"You don't have to pay for it unless it works," says Macauley.
So, unburdened from financial risk, X Prize and others are able to propose fabulous goals: space tourism, autonomous robots, and other technologies at lower costs or higher speeds or better efficiencies than had been dreamed possible, says Dr. Macauley. The public rallies to the romantic cause. And, if an invention comes through, investors tumble in to develop it.
“These contests generate a lot excitement from the public about a problem or an opportunity,” she says, “and they’ve spurred a lot of major industries.”
In the US, the late 1800 and early 1900s were flush with numerous individuals and companies promising heaps of cash to the inventors of ever better cars and airplanes – cars that were faster and quieter; planes that could fly higher and longer.
In perhaps the most high profile contest, New York hotel owner Raymond Orteig announced in 1919 that he would award $25,000 to the first person to make a nonstop flight between Paris and New York. Not until 1927 did pilot Charles Lindberg arrive in Paris, via New York, to claim the prize, as well as international fame. His win went on to jumpstart the entire commercial aviation industry.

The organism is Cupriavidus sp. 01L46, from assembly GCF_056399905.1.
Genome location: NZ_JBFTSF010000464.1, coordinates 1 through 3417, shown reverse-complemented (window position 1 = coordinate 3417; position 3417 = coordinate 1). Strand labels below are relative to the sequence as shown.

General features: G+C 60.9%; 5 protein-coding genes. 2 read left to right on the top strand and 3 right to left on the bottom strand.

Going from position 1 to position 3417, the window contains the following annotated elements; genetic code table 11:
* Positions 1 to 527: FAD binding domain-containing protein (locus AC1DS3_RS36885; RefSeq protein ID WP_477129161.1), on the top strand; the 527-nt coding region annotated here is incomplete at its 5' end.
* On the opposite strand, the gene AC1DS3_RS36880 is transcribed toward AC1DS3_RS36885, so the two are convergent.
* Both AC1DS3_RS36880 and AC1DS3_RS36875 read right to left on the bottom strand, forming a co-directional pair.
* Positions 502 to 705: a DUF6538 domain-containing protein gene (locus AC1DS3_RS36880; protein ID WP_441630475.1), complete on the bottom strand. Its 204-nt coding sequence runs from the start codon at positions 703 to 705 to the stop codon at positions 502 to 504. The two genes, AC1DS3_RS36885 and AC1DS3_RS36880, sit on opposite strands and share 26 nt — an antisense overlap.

And so it went, too, in 1996, when X Prize announced a prize similar in tune to the Orteig competition, but loftier in scale: the Ansari X Prize, awarded for a flight 70 miles above the Earth and, critically, a return trip home. Since Scaled Composite’s SpaceShipOne took the prize in 2004, an entire space tourism industry has unfolded out of the prize. Just this week, a new competitor called World View, tossed its hat – or rather, capsule – into the proverbial ring.
With possible outcomes like the advent of whole industries, it’s becoming more important that X Prize consult the public for input, says Bunje.
“There are other experts out there who may be able to tell us where our priorities should be,” he says. “Having more brilliant people helping is always a boon.”
Of course, it’s not clear if crowdfunding will furnish the winnings pots to X Prize's millions and millions of dollars standards, says Bunje.
“This is exciting for us, but it’s also scary,” he says.
If the project is generating obvious interest and enthusiasm, but not enough dollars, the foundation may make up the difference with its normal, sponsored funding scheme, he says. Or, if the dollars just aren’t flowing in, that might be a sign that the project just isn’t right, he said.
Peter Andras, a professor of computer science at The University of Newcastle, agreed that crowdfunding X Prize's awards could be valuable in ensuring that the competitions pursue goals that are important to the public.
“Only truly popular ideas will be able to raise sufficient funding to make the prize work as a catalyser of research,” he said, in an email to the Monitor.
Still, he noted that what the public backs as the most compelling goal is not necessarily the best goal.
“This means that popular beliefs will have an impact on the practical selection of prized research topic,” he says, noting that this is not “necessarily the best way to find the most challenging research topics.”